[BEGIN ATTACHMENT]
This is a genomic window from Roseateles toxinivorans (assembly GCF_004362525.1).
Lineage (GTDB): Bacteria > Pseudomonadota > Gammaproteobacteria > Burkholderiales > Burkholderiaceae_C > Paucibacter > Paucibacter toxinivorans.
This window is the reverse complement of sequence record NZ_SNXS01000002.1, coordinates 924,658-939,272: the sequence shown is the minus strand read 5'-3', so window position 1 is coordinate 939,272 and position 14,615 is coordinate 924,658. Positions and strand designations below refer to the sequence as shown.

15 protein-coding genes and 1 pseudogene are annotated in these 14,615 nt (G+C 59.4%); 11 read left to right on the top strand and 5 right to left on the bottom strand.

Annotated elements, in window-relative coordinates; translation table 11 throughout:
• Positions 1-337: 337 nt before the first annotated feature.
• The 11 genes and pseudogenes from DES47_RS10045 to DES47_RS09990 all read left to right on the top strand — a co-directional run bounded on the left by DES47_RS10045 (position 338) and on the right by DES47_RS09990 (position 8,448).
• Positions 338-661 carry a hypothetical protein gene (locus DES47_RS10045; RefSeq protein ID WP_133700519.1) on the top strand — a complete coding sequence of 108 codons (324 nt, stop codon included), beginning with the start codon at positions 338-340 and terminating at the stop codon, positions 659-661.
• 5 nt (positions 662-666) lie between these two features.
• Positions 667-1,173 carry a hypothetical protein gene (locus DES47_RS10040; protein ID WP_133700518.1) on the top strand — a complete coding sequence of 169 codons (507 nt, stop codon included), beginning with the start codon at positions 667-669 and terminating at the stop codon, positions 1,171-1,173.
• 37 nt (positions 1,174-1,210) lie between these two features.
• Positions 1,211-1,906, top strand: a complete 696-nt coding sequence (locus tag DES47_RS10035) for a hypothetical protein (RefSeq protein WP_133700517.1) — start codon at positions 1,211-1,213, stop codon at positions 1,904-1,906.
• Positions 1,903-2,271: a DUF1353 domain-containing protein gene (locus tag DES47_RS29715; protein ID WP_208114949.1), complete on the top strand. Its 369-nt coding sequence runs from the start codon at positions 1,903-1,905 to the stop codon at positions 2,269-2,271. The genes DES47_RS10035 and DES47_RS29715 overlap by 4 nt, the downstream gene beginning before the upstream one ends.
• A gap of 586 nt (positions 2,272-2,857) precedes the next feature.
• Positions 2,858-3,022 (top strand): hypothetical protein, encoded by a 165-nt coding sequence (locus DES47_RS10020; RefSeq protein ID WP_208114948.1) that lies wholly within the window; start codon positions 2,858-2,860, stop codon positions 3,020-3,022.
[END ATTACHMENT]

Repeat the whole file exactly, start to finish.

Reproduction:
This is a genomic window from Roseateles toxinivorans (assembly GCF_004362525.1).
Lineage (GTDB): Bacteria > Pseudomonadota > Gammaproteobacteria > Burkholderiales > Burkholderiaceae_C > Paucibacter > Paucibacter toxinivorans.
This window is the reverse complement of sequence record NZ_SNXS01000002.1, coordinates 924,658-939,272: the sequence shown is the minus strand read 5'-3', so window position 1 is coordinate 939,272 and position 14,615 is coordinate 924,658. Positions and strand designations below refer to the sequence as shown.

15 protein-coding genes and 1 pseudogene are annotated in these 14,615 nt (G+C 59.4%); 11 read left to right on the top strand and 5 right to left on the bottom strand.

Annotated elements, in window-relative coordinates; translation table 11 throughout:
• Positions 1-337: 337 nt before the first annotated feature.
• The 11 genes and pseudogenes from DES47_RS10045 to DES47_RS09990 all read left to right on the top strand — a co-directional run bounded on the left by DES47_RS10045 (position 338) and on the right by DES47_RS09990 (position 8,448).
• Positions 338-661 carry a hypothetical protein gene (locus DES47_RS10045; RefSeq protein ID WP_133700519.1) on the top strand — a complete coding sequence of 108 codons (324 nt, stop codon included), beginning with the start codon at positions 338-340 and terminating at the stop codon, positions 659-661.
• 5 nt (positions 662-666) lie between these two features.
• Positions 667-1,173 carry a hypothetical protein gene (locus DES47_RS10040; protein ID WP_133700518.1) on the top strand — a complete coding sequence of 169 codons (507 nt, stop codon included), beginning with the start codon at positions 667-669 and terminating at the stop codon, positions 1,171-1,173.
• 37 nt (positions 1,174-1,210) lie between these two features.
• Positions 1,211-1,906, top strand: a complete 696-nt coding sequence (locus tag DES47_RS10035) for a hypothetical protein (RefSeq protein WP_133700517.1) — start codon at positions 1,211-1,213, stop codon at positions 1,904-1,906.
• Positions 1,903-2,271: a DUF1353 domain-containing protein gene (locus tag DES47_RS29715; protein ID WP_208114949.1), complete on the top strand. Its 369-nt coding sequence runs from the start codon at positions 1,903-1,905 to the stop codon at positions 2,269-2,271. The genes DES47_RS10035 and DES47_RS29715 overlap by 4 nt, the downstream gene beginning before the upstream one ends.
• A gap of 586 nt (positions 2,272-2,857) precedes the next feature.
• Positions 2,858-3,022 (top strand): hypothetical protein, encoded by a 165-nt coding sequence (locus DES47_RS10020; RefSeq protein ID WP_208114948.1) that lies wholly within the window; start codon positions 2,858-2,860, stop codon positions 3,020-3,022.